Bicycle cameras can also help law enforcement officers to enforce laws designed to protect people riding bikes and educate the public about how their driving may be endangering lives. Downeast Racing Rider Matt Robinson, who commutes on his bicycle in northern Maine, recently used the below footage to get a law enforcement officer to follow up with an unwitting driver who made an improper right turn in front of him in violation of 29-A M.R.S.A. § 2060 (1-A).
Similarly, Jim Hettenbach, who is a board member of the Bicycle Coalition of Maine, a Community Cycling Club of Portland (CCCP) rider and a year-round bicycle commuter, recently shared a compilation of commuter footage with law enforcement officers in the Bicycle Coalition of Maine’s Law Enforcement Collaborative to demonstrate the dangers of close passes by motorists of bicyclists and to stress the need for more diligent enforcement of 29-A M.R.S.A. § 2070 (1-A), Maine’s “three feet or more” passing statute, and other laws designed to protect people riding bikes.
When talking to Hettenbach about the pros and cons of riding with a camera, Hettenbach noted that having a camera on his bike has had the secondary benefit of making him a better bicycling commuter and ambassador for the bicycling community. “The camera keeps me in check,” says Hettenbach. “I know that it is recording whether I am following the rules of the road and am more diligent about making sure everything I am doing as a bicyclist is lawful.” In addition, Hettenbach reflects that having a camera around has encouraged him to remain calm in situations where he may have otherwise allowed his frustration with a motorist’s behavior to get the best of him.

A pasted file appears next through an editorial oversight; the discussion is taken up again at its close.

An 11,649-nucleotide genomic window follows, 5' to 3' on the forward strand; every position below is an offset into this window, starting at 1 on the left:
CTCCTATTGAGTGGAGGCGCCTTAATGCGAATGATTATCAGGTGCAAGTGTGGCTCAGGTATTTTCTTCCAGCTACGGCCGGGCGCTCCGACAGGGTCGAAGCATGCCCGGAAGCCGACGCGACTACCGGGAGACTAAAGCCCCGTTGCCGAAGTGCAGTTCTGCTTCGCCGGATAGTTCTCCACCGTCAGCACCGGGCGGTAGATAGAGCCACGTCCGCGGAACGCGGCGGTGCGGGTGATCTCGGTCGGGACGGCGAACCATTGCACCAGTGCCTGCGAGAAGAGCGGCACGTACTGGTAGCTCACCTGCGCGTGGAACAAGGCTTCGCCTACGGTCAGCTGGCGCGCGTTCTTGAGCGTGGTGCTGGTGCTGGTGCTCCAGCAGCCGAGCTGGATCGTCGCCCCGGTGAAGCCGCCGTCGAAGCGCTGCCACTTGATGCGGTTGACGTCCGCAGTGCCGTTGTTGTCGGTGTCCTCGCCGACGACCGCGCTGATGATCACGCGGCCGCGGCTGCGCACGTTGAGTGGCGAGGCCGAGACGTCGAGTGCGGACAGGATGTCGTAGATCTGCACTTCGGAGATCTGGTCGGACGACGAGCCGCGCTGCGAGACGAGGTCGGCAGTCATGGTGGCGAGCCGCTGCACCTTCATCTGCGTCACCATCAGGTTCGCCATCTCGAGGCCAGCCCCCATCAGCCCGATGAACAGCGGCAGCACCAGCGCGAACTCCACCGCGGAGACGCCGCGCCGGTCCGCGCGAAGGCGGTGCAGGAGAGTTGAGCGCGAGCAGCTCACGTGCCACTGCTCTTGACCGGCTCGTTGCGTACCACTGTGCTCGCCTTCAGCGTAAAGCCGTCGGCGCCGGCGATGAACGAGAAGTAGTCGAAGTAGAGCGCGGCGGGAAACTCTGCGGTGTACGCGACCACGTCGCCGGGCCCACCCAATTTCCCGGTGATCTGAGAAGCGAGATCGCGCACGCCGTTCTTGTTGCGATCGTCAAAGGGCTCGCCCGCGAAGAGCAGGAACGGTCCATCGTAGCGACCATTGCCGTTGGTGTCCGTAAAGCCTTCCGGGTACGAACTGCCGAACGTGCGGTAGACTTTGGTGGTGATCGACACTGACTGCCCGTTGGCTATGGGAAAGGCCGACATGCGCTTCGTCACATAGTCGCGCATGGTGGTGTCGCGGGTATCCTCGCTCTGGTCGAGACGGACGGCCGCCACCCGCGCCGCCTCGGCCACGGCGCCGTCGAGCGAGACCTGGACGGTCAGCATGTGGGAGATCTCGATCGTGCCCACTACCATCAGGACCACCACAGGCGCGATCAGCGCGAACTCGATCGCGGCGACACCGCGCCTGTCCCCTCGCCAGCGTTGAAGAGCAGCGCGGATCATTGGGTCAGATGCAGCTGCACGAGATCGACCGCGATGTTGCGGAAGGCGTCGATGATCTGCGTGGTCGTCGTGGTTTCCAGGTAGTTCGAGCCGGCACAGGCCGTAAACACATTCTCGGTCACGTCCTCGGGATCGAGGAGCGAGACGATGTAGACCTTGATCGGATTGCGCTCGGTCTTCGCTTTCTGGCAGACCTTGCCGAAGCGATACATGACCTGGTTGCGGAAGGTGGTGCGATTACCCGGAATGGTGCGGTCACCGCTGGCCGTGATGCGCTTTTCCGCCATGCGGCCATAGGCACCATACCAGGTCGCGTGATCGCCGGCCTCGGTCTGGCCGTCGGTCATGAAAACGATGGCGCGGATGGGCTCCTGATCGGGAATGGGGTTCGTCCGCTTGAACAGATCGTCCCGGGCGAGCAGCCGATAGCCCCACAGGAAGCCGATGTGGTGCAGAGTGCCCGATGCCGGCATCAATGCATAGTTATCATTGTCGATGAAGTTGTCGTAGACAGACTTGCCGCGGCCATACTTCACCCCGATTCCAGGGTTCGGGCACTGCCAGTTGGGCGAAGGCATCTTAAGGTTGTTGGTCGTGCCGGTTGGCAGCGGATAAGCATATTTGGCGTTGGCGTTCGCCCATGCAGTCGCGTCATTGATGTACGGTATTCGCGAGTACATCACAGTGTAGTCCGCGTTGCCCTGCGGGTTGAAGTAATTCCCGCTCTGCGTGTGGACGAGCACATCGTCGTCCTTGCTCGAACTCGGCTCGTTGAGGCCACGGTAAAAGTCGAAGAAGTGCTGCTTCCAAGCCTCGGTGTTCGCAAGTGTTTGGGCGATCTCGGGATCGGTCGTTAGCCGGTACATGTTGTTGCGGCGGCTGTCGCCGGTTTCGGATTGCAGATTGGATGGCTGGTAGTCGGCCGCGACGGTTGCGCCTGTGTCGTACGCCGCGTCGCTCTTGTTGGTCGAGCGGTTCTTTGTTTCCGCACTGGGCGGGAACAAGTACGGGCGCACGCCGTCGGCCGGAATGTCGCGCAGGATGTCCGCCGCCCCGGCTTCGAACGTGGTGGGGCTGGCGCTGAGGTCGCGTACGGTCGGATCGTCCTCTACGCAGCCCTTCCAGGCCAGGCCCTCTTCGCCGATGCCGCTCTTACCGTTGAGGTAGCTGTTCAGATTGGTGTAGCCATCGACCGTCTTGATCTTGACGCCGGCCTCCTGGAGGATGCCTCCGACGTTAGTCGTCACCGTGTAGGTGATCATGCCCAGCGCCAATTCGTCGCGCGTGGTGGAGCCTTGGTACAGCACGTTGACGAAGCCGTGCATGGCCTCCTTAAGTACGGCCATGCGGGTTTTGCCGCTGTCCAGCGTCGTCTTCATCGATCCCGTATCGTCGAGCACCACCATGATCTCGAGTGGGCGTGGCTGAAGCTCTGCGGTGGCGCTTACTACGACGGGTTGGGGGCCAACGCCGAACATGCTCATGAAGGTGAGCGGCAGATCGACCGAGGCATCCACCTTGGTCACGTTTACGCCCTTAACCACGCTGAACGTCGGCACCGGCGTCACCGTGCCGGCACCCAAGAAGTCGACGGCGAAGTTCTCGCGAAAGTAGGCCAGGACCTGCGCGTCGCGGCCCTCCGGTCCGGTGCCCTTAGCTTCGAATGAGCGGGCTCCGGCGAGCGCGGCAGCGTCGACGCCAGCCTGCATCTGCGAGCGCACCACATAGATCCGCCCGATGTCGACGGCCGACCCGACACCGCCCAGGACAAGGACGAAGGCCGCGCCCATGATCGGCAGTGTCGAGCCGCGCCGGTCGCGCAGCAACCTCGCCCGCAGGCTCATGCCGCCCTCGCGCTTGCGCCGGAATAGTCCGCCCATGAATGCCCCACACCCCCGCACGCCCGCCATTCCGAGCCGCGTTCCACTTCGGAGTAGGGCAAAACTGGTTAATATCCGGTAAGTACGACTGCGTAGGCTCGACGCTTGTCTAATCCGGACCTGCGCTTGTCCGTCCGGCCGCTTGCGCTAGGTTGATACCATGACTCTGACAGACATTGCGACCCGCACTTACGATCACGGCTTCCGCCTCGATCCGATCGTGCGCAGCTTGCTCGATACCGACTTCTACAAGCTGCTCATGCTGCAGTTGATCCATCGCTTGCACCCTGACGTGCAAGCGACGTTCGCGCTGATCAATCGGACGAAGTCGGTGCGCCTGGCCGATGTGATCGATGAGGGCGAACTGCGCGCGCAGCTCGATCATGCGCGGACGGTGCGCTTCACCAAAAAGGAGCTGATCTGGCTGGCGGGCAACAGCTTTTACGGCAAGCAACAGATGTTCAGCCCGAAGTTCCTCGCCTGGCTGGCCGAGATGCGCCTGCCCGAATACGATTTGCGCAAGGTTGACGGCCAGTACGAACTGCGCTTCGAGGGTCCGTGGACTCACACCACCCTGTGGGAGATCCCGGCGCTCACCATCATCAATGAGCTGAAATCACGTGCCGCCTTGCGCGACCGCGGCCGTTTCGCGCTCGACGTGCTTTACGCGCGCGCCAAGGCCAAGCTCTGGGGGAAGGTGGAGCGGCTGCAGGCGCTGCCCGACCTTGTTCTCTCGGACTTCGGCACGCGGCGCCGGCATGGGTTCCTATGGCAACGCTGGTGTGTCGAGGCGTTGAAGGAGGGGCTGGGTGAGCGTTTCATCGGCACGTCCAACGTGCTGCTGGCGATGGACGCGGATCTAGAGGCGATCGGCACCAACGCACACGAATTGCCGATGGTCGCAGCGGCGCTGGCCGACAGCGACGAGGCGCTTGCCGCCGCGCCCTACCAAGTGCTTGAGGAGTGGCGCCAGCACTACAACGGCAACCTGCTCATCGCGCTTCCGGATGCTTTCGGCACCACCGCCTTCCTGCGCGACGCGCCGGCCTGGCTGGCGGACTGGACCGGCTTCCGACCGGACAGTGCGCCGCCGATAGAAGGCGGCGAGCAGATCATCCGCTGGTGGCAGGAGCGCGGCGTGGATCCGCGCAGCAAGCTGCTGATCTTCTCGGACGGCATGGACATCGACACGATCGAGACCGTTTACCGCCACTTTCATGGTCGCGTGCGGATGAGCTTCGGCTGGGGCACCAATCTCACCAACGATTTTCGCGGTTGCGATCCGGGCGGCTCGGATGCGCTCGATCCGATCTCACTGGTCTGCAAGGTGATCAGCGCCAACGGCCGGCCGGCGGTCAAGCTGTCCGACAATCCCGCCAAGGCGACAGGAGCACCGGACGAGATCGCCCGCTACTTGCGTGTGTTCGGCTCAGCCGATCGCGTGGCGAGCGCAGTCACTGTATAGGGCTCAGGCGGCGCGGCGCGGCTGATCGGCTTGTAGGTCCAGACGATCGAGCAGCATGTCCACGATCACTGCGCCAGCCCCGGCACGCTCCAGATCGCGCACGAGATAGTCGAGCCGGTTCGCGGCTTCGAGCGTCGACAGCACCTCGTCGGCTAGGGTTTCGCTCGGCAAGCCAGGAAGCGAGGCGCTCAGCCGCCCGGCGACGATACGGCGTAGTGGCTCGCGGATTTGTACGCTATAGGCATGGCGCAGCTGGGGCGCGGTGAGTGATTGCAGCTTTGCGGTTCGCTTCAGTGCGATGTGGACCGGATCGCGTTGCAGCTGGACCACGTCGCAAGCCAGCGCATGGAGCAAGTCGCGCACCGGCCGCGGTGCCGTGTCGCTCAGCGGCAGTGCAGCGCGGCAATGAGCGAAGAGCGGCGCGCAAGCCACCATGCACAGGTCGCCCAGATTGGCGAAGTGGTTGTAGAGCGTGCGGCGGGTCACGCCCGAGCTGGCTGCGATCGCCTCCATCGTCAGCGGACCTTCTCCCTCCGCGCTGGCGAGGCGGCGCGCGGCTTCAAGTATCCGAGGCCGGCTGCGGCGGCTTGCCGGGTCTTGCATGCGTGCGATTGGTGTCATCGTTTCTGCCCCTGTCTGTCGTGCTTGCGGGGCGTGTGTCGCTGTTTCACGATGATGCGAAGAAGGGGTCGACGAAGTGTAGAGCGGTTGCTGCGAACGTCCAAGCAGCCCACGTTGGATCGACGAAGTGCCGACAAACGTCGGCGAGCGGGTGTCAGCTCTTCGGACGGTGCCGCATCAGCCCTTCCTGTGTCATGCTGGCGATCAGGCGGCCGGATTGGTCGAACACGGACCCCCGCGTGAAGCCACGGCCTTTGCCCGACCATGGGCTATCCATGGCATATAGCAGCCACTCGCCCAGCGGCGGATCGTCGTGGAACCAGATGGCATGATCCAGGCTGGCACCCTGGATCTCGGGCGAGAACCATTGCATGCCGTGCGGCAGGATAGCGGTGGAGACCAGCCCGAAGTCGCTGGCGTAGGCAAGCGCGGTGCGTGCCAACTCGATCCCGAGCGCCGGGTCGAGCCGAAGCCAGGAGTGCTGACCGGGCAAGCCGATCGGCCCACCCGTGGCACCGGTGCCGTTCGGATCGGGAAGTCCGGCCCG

What are some of the disadvantages to riding with cameras?
As discussed above, riding with a camera can detract from the quality of your ride and/or may serve as a distraction to you or other traffic. You also need to keep in mind that recorded footage may not always turn out to be favorable to you and/or the people you are riding with and that you may have to turn that footage over to law enforcement, attorneys, the court or others. If there is a crash, collision or another incident, there is a possibility that your bicycle camera footage may become the subject of a subpoena or a court order.
May I use my bike camera or another electronic device to record a conversation with a driver without informing the driver that s/he is being recorded?